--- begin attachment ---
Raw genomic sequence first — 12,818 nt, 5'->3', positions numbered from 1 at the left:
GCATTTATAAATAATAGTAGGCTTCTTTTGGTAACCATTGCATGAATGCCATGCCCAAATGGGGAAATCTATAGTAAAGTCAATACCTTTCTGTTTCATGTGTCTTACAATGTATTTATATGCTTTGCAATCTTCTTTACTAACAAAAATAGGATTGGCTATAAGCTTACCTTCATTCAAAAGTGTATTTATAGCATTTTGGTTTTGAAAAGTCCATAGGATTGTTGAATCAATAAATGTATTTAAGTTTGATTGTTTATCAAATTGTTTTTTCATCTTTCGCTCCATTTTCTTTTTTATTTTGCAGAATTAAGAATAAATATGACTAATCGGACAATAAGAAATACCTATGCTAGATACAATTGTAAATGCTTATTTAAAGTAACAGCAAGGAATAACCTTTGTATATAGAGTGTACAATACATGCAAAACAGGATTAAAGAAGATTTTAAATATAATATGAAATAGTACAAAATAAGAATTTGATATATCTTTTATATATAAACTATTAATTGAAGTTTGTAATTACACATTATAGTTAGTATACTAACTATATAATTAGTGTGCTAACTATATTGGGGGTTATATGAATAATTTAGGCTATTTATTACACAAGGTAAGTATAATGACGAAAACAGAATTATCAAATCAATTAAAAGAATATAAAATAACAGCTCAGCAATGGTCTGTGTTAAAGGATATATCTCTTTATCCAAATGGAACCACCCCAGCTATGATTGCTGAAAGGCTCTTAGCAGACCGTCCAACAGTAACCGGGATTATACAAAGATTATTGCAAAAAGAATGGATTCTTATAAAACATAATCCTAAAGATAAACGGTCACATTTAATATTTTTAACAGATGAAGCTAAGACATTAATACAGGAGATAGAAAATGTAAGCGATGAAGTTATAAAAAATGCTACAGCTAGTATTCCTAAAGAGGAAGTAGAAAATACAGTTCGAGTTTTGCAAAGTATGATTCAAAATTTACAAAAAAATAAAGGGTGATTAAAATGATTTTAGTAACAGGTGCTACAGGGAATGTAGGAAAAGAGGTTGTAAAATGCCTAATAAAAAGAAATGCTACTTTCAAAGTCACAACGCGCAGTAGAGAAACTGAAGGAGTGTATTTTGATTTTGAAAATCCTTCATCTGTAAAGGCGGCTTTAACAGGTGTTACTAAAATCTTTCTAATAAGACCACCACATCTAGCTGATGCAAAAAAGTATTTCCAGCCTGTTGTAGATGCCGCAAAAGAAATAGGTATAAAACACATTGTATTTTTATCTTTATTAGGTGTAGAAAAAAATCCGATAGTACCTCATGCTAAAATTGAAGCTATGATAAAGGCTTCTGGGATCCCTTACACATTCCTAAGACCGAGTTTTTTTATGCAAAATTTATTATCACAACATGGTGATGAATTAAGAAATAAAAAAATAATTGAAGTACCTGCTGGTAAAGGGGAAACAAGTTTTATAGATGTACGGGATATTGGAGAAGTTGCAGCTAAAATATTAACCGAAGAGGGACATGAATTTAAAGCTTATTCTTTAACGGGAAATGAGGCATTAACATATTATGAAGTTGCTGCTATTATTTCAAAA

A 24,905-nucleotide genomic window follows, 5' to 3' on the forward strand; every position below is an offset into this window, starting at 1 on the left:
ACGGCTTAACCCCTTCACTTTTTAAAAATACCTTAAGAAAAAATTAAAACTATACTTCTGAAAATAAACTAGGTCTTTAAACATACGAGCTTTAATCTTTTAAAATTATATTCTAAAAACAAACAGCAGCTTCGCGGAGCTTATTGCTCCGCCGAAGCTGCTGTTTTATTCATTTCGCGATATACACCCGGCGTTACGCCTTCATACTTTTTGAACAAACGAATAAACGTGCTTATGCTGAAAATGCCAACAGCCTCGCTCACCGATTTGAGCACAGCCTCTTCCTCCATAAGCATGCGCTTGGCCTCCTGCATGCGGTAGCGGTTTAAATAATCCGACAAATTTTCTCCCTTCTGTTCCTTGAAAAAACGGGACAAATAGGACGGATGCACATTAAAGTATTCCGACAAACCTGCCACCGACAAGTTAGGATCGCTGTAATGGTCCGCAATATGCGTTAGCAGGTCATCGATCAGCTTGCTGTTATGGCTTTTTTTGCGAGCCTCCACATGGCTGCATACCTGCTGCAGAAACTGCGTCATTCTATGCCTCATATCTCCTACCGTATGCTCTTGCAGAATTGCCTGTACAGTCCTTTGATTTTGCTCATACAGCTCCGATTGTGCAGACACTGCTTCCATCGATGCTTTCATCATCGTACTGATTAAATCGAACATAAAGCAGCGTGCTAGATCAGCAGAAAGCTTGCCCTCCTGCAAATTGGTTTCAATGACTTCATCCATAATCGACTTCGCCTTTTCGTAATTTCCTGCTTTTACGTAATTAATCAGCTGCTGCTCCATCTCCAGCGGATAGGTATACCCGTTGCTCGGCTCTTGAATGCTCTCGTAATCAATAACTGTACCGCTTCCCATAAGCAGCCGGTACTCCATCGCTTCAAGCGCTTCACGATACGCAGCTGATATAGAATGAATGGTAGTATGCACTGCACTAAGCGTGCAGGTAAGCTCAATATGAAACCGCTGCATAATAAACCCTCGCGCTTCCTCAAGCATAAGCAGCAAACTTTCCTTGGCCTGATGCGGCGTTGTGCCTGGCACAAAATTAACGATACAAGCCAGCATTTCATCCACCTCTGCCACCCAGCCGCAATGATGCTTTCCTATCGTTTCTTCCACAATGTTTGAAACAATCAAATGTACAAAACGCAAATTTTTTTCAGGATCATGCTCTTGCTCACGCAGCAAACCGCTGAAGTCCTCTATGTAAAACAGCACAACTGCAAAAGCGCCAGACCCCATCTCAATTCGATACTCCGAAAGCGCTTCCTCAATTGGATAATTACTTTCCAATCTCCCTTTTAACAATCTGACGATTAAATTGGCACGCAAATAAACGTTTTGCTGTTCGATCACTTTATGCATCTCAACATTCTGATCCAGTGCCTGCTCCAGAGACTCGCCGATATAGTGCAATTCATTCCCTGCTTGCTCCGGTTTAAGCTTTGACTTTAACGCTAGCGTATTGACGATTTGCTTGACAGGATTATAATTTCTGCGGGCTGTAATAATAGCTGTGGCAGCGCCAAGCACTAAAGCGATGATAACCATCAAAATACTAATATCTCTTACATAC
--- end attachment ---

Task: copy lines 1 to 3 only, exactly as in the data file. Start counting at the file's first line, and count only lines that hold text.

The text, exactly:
Raw genomic sequence first — 12,818 nt, 5'->3', positions numbered from 1 at the left:
GCATTTATAAATAATAGTAGGCTTCTTTTGGTAACCATTGCATGAATGCCATGCCCAAATGGGGAAATCTATAGTAAAGTCAATACCTTTCTGTTTCATGTGTCTTACAATGTATTTATATGCTTTGCAATCTTCTTTACTAACAAAAATAGGATTGGCTATAAGCTTACCTTCATTCAAAAGTGTATTTATAGCATTTTGGTTTTGAAAAGTCCATAGGATTGTTGAATCAATAAATGTATTTAAGTTTGATTGTTTATCAAATTGTTTTTTCATCTTTCGCTCCATTTTCTTTTTTATTTTGCAGAATTAAGAATAAATATGACTAATCGGACAATAAGAAATACCTATGCTAGATACAATTGTAAATGCTTATTTAAAGTAACAGCAAGGAATAACCTTTGTATATAGAGTGTACAATACATGCAAAACAGGATTAAAGAAGATTTTAAATATAATATGAAATAGTACAAAATAAGAATTTGATATATCTTTTATATATAAACTATTAATTGAAGTTTGTAATTACACATTATAGTTAGTATACTAACTATATAATTAGTGTGCTAACTATATTGGGGGTTATATGAATAATTTAGGCTATTTATTACACAAGGTAAGTATAATGACGAAAACAGAATTATCAAATCAATTAAAAGAATATAAAATAACAGCTCAGCAATGGTCTGTGTTAAAGGATATATCTCTTTATCCAAATGGAACCACCCCAGCTATGATTGCTGAAAGGCTCTTAGCAGACCGTCCAACAGTAACCGGGATTATACAAAGATTATTGCAAAAAGAATGGATTCTTATAAAACATAATCCTAAAGATAAACGGTCACATTTAATATTTTTAACAGATGAAGCTAAGACATTAATACAGGAGATAGAAAATGTAAGCGATGAAGTTATAAAAAATGCTACAGCTAGTATTCCTAAAGAGGAAGTAGAAAATACAGTTCGAGTTTTGCAAAGTATGATTCAAAATTTACAAAAAAATAAAGGGTGATTAAAATGATTTTAGTAACAGGTGCTACAGGGAATGTAGGAAAAGAGGTTGTAAAATGCCTAATAAAAAGAAATGCTACTTTCAAAGTCACAACGCGCAGTAGAGAAACTGAAGGAGTGTATTTTGATTTTGAAAATCCTTCATCTGTAAAGGCGGCTTTAACAGGTGTTACTAAAATCTTTCTAATAAGACCACCACATCTAGCTGATGCAAAAAAGTATTTCCAGCCTGTTGTAGATGCCGCAAAAGAAATAGGTATAAAACACATTGTATTTTTATCTTTATTAGGTGTAGAAAAAAATCCGATAGTACCTCATGCTAAAATTGAAGCTATGATAAAGGCTTCTGGGATCCCTTACACATTCCTAAGACCGAGTTTTTTTATGCAAAATTTATTATCACAACATGGTGATGAATTAAGAAATAAAAAAATAATTGAAGTACCTGCTGGTAAAGGGGAAACAAGTTTTATAGATGTACGGGATATTGGAGAAGTTGCAGCTAAAATATTAACCGAAGAGGGACATGAATTTAAAGCTTATTCTTTAACGGGAAATGAGGCATTAACATATTATGAAGTTGCTGCTATTATTTCAAAA

A 24,905-nucleotide genomic window follows, 5' to 3' on the forward strand; every position below is an offset into this window, starting at 1 on the left: